Shown by Request (18:55)
You're a school, a library, a film society, and you want to show a film for the education, amusement and edification, or all three, of your clientele. This is how, in 1947, you went about it. Made for the Central Office of Information, Shown by Request takes us behind the scenes of the Central Film Library, which would use a fleet of vans to distribute 16mm film prints for bookings anywhere in the country, highlands and islands included. As well as this, all films are catalogued and inspected before they are sent out and after they are returned. All this for a showing in front of a keen audience at a village hall. The CFL was scaled down in the following decade and folded in 1990.

Inside the BFI National Film Archive (0:49)
Finally, this takes us right up to date, to 2023 and one of a series of short films made to accompany the BFI's Film on Film season, a four-day festival at the BFI Southbank in which everything and they meant everything, was shown from film prints, not just 35mm but also 16mm, 70mm and IMAX 15/70 and especially 35mm nitrate, at the only cinema in the UK (and one of just two in Europe) licensed to show nitrate to the public. Here we take a look at where many of those prints are kept. It's much easier to travel up and down the racks in a cherry-picker.

Hidden City

The BFI's booklet, available with the first pressing only, runs to thirty-two pages and begins with a spoiler warning. Stephen Poliakoff is much in evidence here, both from then and now. The booklet begins with his introduction to the published screenplay of Hidden City (in the same volume as his 1989 TV play She's Been Away, which was directed by Peter Hall). Once Poliakoff had the go-ahead to direct his first film, he scoured London for locations, particularly less well-known ones, and so ended up in a tunnel under Belsize Park, freezing cold despite it being summer up above. His interest in this tunnel and others like it, plus areas of waste disposal, fed in to Hidden City.

John Wyver is next, with a new essay on the film. While also acknowledging some flaws, he links Hidden City to Poliakoff's earlier work directed on screen or stage by others, such as the pair of mismatched protagonists on a journey through a city, as in Hitting Town and the Stephen Frears-directed Bloody Kids (1980). However, he says, Hidden City is the first piece where Poliakoff deals substantially with the themes of the past and the sometimes deliberately obscure past at that, and of archives, looking forward to such major work as Shooting the Past (1999) and Perfect Strangers (2001), both made for the BBC. Also, the concern with (possible spoiler) the uses of nuclear power harks back to Stronger Than the Sun, but the emphasis is different to, say, Edge of Darkness (1985) and other paranoid British thrillers of the time.

"For the Record" is a piece about archives by two BFI archivists, Sarah Castagnetti and Patrick Russell. In short, this is archivists looking at the treatment of their trade, not often dealt with and when it is, not very satisfactorily. However, to them Hidden City is an exception to that. They then proceed to talk about how archives work, and who decides what is kept and what discarded. And as this is in a BFI release, they refer you to the National Archives website and BFI Player to look at much of this, not forgetting the films included on the BFI's Blu-rays and DVDs.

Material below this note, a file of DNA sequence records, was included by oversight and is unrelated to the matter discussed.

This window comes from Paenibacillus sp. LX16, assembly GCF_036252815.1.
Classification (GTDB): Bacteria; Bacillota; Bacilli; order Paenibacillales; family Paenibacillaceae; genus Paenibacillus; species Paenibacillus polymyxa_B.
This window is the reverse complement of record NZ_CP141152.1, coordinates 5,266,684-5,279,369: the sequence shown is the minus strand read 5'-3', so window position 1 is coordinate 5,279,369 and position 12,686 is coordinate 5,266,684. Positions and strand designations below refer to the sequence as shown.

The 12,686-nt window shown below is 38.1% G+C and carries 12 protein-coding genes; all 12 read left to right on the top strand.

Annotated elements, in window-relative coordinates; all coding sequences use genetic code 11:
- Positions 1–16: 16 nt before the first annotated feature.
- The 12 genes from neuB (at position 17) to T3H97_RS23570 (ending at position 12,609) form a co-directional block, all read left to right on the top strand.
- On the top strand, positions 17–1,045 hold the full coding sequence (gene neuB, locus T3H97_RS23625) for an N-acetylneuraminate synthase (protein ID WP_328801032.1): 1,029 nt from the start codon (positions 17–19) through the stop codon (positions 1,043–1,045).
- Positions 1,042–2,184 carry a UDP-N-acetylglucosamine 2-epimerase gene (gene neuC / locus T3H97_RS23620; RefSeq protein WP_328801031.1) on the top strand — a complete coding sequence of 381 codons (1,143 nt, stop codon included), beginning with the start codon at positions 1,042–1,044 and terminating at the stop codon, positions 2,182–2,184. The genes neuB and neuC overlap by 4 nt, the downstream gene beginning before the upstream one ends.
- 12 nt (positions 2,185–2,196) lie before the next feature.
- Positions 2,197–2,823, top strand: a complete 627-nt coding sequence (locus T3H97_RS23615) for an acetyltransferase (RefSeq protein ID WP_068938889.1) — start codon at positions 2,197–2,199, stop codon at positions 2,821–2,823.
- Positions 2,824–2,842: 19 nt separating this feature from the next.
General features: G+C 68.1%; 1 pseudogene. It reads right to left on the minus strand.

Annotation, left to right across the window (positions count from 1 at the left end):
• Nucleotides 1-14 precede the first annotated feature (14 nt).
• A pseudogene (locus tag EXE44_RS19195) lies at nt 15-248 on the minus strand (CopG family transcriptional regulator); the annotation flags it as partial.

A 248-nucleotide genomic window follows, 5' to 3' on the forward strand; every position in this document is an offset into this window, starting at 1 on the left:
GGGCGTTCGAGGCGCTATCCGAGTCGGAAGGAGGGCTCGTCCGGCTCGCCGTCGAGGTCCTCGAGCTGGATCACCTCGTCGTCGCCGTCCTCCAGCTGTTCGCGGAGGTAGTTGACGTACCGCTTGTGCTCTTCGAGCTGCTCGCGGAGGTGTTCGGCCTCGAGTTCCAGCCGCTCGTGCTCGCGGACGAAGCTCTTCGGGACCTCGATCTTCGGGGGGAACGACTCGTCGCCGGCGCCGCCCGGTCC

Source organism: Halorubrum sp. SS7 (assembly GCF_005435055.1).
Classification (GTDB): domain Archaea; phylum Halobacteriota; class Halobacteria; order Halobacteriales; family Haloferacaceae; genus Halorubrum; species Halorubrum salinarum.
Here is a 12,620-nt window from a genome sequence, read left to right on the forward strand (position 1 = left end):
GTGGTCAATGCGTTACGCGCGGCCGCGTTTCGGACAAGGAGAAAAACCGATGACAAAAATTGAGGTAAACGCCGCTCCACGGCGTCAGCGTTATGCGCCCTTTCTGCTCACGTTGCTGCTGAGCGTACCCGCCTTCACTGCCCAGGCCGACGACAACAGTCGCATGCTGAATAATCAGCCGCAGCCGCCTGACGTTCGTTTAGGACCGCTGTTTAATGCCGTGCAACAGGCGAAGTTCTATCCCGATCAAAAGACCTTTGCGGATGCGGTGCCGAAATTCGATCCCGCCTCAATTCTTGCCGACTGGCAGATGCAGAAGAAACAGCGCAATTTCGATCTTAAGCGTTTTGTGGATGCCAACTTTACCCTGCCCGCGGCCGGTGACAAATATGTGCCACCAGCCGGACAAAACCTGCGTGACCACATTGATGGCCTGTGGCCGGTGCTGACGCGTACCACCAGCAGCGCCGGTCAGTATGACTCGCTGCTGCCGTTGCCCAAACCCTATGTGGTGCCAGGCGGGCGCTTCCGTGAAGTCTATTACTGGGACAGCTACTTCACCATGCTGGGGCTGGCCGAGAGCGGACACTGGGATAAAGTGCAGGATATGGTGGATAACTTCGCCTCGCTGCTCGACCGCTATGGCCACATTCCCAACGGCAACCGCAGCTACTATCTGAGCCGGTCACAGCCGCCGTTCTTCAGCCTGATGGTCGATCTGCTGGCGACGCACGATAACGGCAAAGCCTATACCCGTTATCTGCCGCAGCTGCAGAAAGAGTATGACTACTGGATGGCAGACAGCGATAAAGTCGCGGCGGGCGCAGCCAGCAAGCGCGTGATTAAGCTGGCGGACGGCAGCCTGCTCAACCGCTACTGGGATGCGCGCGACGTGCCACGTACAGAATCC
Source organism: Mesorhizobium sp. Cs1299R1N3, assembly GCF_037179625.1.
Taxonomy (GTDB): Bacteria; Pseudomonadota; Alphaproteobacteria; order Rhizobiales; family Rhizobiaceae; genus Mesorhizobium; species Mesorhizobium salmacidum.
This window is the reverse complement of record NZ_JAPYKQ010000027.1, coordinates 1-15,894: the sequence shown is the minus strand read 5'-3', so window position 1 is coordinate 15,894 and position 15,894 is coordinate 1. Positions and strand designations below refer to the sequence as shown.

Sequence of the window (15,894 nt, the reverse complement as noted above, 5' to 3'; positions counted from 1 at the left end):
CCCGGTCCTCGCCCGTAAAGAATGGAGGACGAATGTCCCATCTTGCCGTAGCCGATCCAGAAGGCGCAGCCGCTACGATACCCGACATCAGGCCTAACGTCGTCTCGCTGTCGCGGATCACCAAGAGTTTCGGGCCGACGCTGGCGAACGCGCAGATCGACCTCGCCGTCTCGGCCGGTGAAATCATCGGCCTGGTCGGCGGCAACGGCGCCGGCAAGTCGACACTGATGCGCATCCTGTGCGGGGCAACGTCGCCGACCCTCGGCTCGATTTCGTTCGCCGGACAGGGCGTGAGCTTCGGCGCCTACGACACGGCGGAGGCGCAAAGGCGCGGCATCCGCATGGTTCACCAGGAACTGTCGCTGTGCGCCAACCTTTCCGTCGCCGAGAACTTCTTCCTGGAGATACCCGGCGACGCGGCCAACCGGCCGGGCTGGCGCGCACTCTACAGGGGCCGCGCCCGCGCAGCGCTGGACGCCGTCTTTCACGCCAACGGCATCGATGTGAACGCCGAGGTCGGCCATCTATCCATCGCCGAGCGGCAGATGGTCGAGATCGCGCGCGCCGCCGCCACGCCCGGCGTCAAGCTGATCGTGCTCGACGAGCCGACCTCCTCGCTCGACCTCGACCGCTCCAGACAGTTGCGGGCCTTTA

Next up is Poliakoff again, with "Windows into the Past", a new piece in collaboration with Michael Brooke, so complementing the commentary track. This is divided into sections, with Poliakoff beginning by praising Film Four for the opportunities they gave him and other filmmakers, despite some snobbery that the likes of the 16mm-shot My Beautiful Laundrette was televisual rather than cinematic. Before he directed, he noted the different approaches of the various directors he had worked with and was told by the cinematographer (and later director in his own right) Chris Menges that he ought to direct his own work. So he did. His experiences are summed up by the next section heading, "A Learning Curve" and he goes on to talk about his work with cinematographers, especially Witold Stok with whom he worked three times. Other crew were older than him, and full of received wisdom about the way things were done – often as it happened by working on Michael Winner films, though designer Martin Johnson was a Ken Loach regular. He also talks about the British culture of secrecy – the Freedom of Information Act was not passed until 2005 – and the fact that at the time if you wanted to see something in an archive you'd likely have to travel to one and sit in front of a Steenbeck, but now much of it can be viewed on your phone. Not necessarily secret archive, but archive all the same. The booklet also contains notes on and credits for the extras, with notes on the short films by Timothy Boon on Cheese Mites, Ellen Cheshire on Barging into London and Hop Gardens of Kent, James Piers Taylor on The City and Katy McGahan on Shown by Request. The booklet also includes a number of stills.


Hidden City is a first feature with some first-feature flaws, but it's a significant part of Stephen Poliakoff's work as a writer for stage and screen and, from this film onwards, a director for film and TV as well. It's presented well by the BFI on this Blu-ray edition, with as usual a selection of extras you'd be unlikely to find on any other company's discs.

Hidden City Blu-ray cover
Hidden City

UK 1987
118 mins
directed by
Stephen Poliakoff
produced by
Irving Teitelbaum
written by
Stephen Poliakoff
Witold Stok
Peter Coulson
Michael Storey
production design
Martin Johnson
Charles Dance
Cassie Stuart
Bill Paterson
Richard E. Grant
Alex Norton
Tusse Silberg
Richard Ireson

disc details
region B
LPCM 2.0 mono
English SDH
special features
Commentary by Stephen Poliakoff and Michael Brooke
Cheese Mites short film
Barging Through London short film
Hop Gardens of Kent short film
The City: A Film Talk by Sir Charles Bressey short film
Shown by Request short film
Inside the BFI National Film Archive short film

release date
13 May 2024
review posted
13 May 2024

related review
Glorious 39

See all of Gary Couzens' reviews